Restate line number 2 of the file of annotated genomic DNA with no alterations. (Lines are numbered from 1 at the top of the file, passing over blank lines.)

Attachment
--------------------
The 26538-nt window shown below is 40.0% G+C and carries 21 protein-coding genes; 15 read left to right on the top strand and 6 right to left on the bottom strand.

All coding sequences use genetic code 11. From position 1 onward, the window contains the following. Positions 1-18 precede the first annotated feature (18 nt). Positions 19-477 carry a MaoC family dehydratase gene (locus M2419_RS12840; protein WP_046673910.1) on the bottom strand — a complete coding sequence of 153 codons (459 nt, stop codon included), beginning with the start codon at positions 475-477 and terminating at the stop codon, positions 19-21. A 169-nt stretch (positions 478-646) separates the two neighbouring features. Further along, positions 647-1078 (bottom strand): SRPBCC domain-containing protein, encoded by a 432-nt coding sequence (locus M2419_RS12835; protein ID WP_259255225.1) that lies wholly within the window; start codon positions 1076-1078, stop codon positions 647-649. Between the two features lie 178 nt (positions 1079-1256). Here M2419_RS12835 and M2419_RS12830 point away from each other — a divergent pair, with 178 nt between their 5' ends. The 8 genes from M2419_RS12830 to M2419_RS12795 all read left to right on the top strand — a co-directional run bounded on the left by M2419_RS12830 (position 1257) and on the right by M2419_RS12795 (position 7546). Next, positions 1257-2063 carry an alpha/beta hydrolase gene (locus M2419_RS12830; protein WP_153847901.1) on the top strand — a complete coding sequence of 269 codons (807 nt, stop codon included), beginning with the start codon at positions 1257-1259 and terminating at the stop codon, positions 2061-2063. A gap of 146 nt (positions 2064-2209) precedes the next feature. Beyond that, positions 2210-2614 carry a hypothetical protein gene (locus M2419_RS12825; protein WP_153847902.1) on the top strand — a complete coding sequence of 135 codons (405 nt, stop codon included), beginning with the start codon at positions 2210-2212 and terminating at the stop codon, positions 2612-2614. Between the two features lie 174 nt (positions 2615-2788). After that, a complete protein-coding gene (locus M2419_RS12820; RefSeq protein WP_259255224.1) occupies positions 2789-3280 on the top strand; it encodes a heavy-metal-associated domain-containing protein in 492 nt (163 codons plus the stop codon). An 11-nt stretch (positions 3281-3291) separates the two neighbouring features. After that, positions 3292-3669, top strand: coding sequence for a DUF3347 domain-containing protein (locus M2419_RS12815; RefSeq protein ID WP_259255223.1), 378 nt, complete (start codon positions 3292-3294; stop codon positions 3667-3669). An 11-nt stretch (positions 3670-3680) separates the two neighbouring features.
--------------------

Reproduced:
All coding sequences use genetic code 11. From position 1 onward, the window contains the following. Positions 1-18 precede the first annotated feature (18 nt). Positions 19-477 carry a MaoC family dehydratase gene (locus M2419_RS12840; protein WP_046673910.1) on the bottom strand — a complete coding sequence of 153 codons (459 nt, stop codon included), beginning with the start codon at positions 475-477 and terminating at the stop codon, positions 19-21. A 169-nt stretch (positions 478-646) separates the two neighbouring features. Further along, positions 647-1078 (bottom strand): SRPBCC domain-containing protein, encoded by a 432-nt coding sequence (locus M2419_RS12835; protein ID WP_259255225.1) that lies wholly within the window; start codon positions 1076-1078, stop codon positions 647-649. Between the two features lie 178 nt (positions 1079-1256). Here M2419_RS12835 and M2419_RS12830 point away from each other — a divergent pair, with 178 nt between their 5' ends. The 8 genes from M2419_RS12830 to M2419_RS12795 all read left to right on the top strand — a co-directional run bounded on the left by M2419_RS12830 (position 1257) and on the right by M2419_RS12795 (position 7546). Next, positions 1257-2063 carry an alpha/beta hydrolase gene (locus M2419_RS12830; protein WP_153847901.1) on the top strand — a complete coding sequence of 269 codons (807 nt, stop codon included), beginning with the start codon at positions 1257-1259 and terminating at the stop codon, positions 2061-2063. A gap of 146 nt (positions 2064-2209) precedes the next feature. Beyond that, positions 2210-2614 carry a hypothetical protein gene (locus M2419_RS12825; protein WP_153847902.1) on the top strand — a complete coding sequence of 135 codons (405 nt, stop codon included), beginning with the start codon at positions 2210-2212 and terminating at the stop codon, positions 2612-2614. Between the two features lie 174 nt (positions 2615-2788). After that, a complete protein-coding gene (locus M2419_RS12820; RefSeq protein WP_259255224.1) occupies positions 2789-3280 on the top strand; it encodes a heavy-metal-associated domain-containing protein in 492 nt (163 codons plus the stop codon). An 11-nt stretch (positions 3281-3291) separates the two neighbouring features. After that, positions 3292-3669, top strand: coding sequence for a DUF3347 domain-containing protein (locus M2419_RS12815; RefSeq protein ID WP_259255223.1), 378 nt, complete (start codon positions 3292-3294; stop codon positions 3667-3669). An 11-nt stretch (positions 3670-3680) separates the two neighbouring features.